A new global network for local and national organizations was launched on 22nd May 2016, on the eve of the World Humanitarian Summit in Istanbul. NEAR (Network for Empowered Aid Response) hopes to close the widening gap between aid resources and people in need.
The urgent need for the NEAR network was made dramatically clear at Sunday’s launch by Ms. Naomi Tulay-Solanke, a network member and Executive Director of Community Health Initiative in Liberia. She spoke of innovation that exists among local actors that is either not recognized or is co-opted by international organizations.
A similar experience was shared by Mr. Azwar Hasan, who survived and responded during the Indian Ocean tsunami that devastated Aceh and many other places in 2004. Mr. Hasan, Executive Director of Forum Bangun Aceh and member of NEAR, expressed concern over the billions of dollars raised by the international community and yet, when international aid providers left the region, there was no sustainable local response capacity left behind. As Mr. Hasan put it:
"If the Tsunami happened again, I don't think we would be better prepared to respond.”
That’s precisely one of the reasons behind the creation of NEAR. Mr. Claus Sorensen, former Director General of ECHO, described NEAR as “the first baby of the World Humanitarian Summit” as NEAR was launched at a standing-room-only event in Istanbul on Sunday 22nd May 2016.
In a keynote opening speech Mr. Fuat Oktay, President of AFAD, Turkey’s Disaster and Emergency Management Authority said: “The reason we are gathered here is because more and more people believe that the humanitarian system cannot cope with the challenges of today.”
The president applauded the formation of NEAR, calling it the new way to engage local organisations and communities so they’re better able to deliver humanitarian and emergency aid. He said today’s challenges call for innovation, creativity and courage.
NEAR makes aid more local
The name NEAR was deliberately chosen by the new network to acknowledge the vital role played by its local members, who are closer to their communities and often first to respond in times of crisis.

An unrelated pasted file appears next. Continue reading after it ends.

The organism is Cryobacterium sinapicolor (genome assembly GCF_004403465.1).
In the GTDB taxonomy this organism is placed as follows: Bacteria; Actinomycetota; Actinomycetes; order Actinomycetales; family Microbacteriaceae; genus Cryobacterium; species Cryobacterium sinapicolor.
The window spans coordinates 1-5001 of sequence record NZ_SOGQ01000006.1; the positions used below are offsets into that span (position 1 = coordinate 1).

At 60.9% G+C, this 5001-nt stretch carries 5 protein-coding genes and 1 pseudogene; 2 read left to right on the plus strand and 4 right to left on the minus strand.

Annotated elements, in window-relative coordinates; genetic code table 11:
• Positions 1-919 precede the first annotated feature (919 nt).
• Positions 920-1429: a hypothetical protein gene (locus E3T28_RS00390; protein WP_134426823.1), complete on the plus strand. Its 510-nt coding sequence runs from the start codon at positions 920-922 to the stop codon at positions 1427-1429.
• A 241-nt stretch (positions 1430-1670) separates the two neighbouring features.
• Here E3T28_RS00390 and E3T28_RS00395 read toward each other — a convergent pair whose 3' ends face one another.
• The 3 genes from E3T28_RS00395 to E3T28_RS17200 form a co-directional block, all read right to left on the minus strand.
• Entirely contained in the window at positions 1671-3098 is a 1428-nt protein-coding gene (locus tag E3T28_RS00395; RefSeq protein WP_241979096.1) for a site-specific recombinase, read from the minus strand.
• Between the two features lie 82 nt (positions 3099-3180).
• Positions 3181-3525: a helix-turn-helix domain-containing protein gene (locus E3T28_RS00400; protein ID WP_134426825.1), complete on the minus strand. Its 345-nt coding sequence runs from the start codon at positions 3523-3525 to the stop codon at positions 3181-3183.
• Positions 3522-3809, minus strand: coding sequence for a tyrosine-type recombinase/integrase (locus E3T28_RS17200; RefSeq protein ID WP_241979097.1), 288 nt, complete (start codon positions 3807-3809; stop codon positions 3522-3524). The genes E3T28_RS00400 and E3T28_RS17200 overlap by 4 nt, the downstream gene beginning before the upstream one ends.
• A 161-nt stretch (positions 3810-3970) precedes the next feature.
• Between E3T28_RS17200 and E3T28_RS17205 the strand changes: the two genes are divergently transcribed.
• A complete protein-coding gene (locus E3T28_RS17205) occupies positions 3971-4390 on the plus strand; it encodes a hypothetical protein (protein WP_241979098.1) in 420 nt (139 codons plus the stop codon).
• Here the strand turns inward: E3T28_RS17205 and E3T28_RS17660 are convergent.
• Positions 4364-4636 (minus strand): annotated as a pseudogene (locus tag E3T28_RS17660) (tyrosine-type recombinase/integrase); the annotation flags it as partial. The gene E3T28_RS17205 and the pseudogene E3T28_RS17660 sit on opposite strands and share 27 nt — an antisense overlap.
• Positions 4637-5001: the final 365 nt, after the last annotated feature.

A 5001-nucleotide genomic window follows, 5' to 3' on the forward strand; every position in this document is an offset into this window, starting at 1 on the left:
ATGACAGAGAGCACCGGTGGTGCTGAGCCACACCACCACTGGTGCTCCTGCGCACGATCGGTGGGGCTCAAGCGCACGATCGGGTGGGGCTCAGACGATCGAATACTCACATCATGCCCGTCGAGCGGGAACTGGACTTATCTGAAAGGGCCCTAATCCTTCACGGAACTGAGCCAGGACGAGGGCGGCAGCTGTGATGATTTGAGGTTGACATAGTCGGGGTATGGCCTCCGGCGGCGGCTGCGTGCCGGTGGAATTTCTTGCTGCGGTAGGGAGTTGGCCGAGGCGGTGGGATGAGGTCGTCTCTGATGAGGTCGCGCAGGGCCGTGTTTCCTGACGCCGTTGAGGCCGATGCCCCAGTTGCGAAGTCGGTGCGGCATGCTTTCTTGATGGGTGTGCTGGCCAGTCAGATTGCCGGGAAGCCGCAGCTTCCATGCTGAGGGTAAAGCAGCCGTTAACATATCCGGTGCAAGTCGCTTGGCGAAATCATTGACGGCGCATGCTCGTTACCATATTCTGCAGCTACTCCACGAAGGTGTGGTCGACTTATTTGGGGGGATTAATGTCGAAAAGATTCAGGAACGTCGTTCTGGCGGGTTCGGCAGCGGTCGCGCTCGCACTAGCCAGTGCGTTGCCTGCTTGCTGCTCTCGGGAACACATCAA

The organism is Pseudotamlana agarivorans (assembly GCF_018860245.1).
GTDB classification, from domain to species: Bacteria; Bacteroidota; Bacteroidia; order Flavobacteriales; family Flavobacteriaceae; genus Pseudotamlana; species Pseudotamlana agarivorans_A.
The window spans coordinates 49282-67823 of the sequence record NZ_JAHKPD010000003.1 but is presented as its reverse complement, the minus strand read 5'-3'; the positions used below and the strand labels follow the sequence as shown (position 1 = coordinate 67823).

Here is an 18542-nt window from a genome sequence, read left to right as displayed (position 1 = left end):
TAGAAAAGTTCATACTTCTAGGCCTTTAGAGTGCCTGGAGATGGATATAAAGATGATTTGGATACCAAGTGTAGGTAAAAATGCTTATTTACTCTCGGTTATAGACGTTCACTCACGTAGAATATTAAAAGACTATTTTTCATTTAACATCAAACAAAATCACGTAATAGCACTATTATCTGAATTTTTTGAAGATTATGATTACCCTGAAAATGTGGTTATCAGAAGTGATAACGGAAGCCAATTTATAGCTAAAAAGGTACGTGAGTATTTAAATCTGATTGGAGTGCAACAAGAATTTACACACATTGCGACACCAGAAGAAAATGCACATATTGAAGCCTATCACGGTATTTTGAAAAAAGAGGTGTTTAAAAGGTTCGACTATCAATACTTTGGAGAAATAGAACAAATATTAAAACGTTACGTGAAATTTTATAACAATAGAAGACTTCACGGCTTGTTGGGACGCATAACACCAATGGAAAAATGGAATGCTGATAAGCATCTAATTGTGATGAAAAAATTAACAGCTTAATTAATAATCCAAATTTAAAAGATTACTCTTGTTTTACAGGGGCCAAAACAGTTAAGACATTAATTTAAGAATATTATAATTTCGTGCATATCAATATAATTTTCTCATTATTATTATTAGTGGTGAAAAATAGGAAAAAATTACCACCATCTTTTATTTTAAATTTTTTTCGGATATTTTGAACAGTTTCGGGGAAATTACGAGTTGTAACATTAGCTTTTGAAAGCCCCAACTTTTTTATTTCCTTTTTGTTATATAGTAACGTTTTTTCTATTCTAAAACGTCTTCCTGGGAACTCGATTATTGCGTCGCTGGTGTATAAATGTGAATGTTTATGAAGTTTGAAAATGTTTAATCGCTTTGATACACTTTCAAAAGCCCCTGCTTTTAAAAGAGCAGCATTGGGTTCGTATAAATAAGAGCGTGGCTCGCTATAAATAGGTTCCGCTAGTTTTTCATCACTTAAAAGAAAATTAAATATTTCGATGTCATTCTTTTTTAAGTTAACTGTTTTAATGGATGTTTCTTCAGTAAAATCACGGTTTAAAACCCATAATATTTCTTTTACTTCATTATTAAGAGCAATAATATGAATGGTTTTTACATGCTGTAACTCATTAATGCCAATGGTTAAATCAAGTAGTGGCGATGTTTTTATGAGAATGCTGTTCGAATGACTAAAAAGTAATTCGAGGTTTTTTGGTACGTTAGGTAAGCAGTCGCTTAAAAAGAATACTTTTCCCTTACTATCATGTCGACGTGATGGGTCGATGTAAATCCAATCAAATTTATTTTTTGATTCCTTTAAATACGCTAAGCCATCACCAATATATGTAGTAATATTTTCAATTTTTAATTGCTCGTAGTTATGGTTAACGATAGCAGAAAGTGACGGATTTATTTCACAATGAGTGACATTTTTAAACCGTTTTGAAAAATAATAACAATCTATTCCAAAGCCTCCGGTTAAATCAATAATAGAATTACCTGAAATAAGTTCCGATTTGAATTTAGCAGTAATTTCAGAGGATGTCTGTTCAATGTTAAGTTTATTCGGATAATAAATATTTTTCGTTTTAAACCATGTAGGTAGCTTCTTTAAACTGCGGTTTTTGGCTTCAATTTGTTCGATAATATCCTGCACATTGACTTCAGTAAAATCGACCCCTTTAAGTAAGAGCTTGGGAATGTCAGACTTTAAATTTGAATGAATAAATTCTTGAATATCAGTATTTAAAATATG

NEAR is absolutely not about creating a system where there’s zero international involvement or support. It is about redressing the balance. Degan Ali, the chair of the network’s Leadership Council (and Executive Director of NEAR founder’s Adeso), explains: “We want a system that is an enabler and respectful of the capacity of national governments and local communities.”
Manu Gupta of SEEDS, and also on NEAR’s Leadership Council, says there’s a need to create a harmonious system based on mutual trust, accountability and equity between everyone involved.
“In the past, south to south collaborations have had to go from south to north and then north to south.”
The future is NEAR
The launch of the NEAR network comes at a time when the world is convening in Istanbul to chart a new path for the humanitarian system. Many involved in the system are making commitments about the part they plan to play in achieving this alternative system.
In his concluding remarks, Mr. Rezaul Karim Chowdhury of COAST Trust Bangladesh and the Treasurer of NEAR, announced NEAR's commitments for the World Humanitarian Summit. He said that the network will be a decentralized movement that will monitor the progress of localization beyond the summit through publishing of an annual report focusing on the progress made on all the commitments linked to improving the power imbalance with local communities and organizations. Specifically, the network will conduct research to gauge the transaction cost in delivering aid and how much of the humanitarian funding is reaching local organizations.
Claus Sorensen has also advised NEAR to “keep an eye” on one of the key commitments emerging from the ‘Grand Bargain’ (in the recent Humanitarian Financing report) concerning a 25% increase in all humanitarian funding to local and national organizations by 2020.
As Scholastica Nasinyama, a Leadership Council member of NEAR and the Executive Director of InterAid Uganda says, this is only the first step for the network. “We are looking forward to a long but exciting journey of creating a truly transformative humanitarian and development system.”
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